• UN chief calls for joint efforts to eradicate contemporary forms of slavery

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    UNITED NATIONS: UN Secretary-General Ban Ki- moon appealed Tuesday for united efforts of governments, civil society and the private sector to root out all contemporary forms of slavery, including forced labor.

    “Each day, women are trafficked, sold and locked in brothels. Every day, young girls are forcibly married, sexually abused or exploited as domestic workers,” said Ban in his message on the International Day for the Abolition of Slavery, which is observed on Dec. 2 annually.

    “Men, separated from their families, are still being locked in clandestine factories, working in situations of bonded labor with negligible wages and remote chances of ever repaying their debts,” he added.

    According to the statistics of the United Nations International Labor Organization (ILO), 21 million women, men and children worldwide are trapped in slavery and denied the right to live and ultimately work in freedom, dignity and equality.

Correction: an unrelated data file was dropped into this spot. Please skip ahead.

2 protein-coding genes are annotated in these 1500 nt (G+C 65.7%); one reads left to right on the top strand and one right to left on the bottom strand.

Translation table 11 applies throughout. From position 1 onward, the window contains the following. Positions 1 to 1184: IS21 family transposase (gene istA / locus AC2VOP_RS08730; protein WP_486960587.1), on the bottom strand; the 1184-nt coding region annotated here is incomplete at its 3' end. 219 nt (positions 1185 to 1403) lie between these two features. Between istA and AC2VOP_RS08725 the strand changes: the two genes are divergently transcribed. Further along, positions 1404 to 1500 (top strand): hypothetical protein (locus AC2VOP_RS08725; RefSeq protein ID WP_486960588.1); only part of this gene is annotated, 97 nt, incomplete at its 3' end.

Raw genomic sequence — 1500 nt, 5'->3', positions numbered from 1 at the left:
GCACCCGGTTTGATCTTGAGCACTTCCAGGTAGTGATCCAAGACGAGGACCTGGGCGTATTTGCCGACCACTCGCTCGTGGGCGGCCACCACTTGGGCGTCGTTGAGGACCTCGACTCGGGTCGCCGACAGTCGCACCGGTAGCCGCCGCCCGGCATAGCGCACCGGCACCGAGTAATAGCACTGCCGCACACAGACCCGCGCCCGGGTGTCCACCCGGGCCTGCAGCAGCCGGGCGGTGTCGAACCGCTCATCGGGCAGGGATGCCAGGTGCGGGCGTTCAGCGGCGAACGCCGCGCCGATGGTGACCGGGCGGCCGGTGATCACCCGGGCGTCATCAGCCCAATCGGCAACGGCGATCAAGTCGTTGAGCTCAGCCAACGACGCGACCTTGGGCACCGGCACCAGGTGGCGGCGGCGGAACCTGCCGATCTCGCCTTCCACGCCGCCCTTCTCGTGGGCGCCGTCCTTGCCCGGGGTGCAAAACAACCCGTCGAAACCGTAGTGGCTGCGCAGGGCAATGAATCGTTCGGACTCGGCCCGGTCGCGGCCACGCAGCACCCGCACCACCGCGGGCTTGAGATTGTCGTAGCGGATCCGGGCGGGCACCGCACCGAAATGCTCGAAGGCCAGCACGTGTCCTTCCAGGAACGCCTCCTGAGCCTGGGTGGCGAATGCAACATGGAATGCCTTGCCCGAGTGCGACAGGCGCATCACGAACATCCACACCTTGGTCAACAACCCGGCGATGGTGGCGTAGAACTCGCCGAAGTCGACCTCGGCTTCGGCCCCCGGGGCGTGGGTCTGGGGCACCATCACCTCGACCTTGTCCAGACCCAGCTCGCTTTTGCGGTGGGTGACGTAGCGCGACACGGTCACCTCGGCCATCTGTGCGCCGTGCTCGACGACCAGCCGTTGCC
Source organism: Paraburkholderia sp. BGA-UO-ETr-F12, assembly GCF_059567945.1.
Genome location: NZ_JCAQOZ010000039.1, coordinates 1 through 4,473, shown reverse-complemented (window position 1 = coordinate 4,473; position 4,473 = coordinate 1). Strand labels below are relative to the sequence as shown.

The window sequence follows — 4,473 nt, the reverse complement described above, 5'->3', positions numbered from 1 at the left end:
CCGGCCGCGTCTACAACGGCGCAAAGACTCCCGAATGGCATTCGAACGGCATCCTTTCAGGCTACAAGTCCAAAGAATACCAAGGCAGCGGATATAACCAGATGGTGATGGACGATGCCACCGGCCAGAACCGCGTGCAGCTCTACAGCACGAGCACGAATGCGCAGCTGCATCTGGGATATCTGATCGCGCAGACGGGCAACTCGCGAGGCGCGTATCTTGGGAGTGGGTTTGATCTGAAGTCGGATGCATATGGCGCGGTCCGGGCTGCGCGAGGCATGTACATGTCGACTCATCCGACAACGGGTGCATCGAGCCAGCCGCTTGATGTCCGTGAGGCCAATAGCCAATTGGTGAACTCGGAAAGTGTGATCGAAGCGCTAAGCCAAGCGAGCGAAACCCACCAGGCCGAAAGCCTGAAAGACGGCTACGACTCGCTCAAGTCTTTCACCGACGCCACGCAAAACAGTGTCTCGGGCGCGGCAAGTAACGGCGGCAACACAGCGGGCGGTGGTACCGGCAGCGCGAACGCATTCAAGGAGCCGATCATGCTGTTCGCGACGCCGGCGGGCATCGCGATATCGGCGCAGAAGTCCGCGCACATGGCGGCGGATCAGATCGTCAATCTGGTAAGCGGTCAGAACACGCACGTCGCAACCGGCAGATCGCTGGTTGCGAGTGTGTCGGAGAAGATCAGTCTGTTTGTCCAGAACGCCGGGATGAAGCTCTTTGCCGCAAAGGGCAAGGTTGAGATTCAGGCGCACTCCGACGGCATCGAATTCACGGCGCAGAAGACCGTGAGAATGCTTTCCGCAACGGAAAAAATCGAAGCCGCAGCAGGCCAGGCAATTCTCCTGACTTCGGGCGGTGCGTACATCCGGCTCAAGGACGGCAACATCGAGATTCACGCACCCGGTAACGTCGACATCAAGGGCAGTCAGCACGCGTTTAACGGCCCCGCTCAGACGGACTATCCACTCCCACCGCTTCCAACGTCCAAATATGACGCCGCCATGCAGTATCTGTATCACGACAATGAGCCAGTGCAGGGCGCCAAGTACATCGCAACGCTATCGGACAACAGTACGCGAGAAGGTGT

Meanwhile, forced labor generates illicit profits of US$ 150 billion every year. About two-thirds of those proceeds came from exploitation, mainly of women and children in the sex and entertainment industry.

    In this regard, Ban urged all states to ratify and implement the relevant instruments of international law, particularly the new protocol drawn up by the ILO to coordinate the fight against forced labor.

    The new legally binding treaty, adopted by the ILO at the International Labor Conference in June 2014, provides guidance to the effective eradication of forced labor, trafficking and slavery- like practices.

    The International Day for the Abolition of Slavery marks the General Assembly’s adoption on Dec. 2, 1949 of the United Nations Convention for the Suppression of the Traffic in Persons and of the Exploitation of the Prostitution of Others.

    It aims to spark a global movement against contemporary forms of slavery, such as human trafficking, sexual exploitation, child labor, forced marriage, and the recruitment of children in armed conflict. PNA

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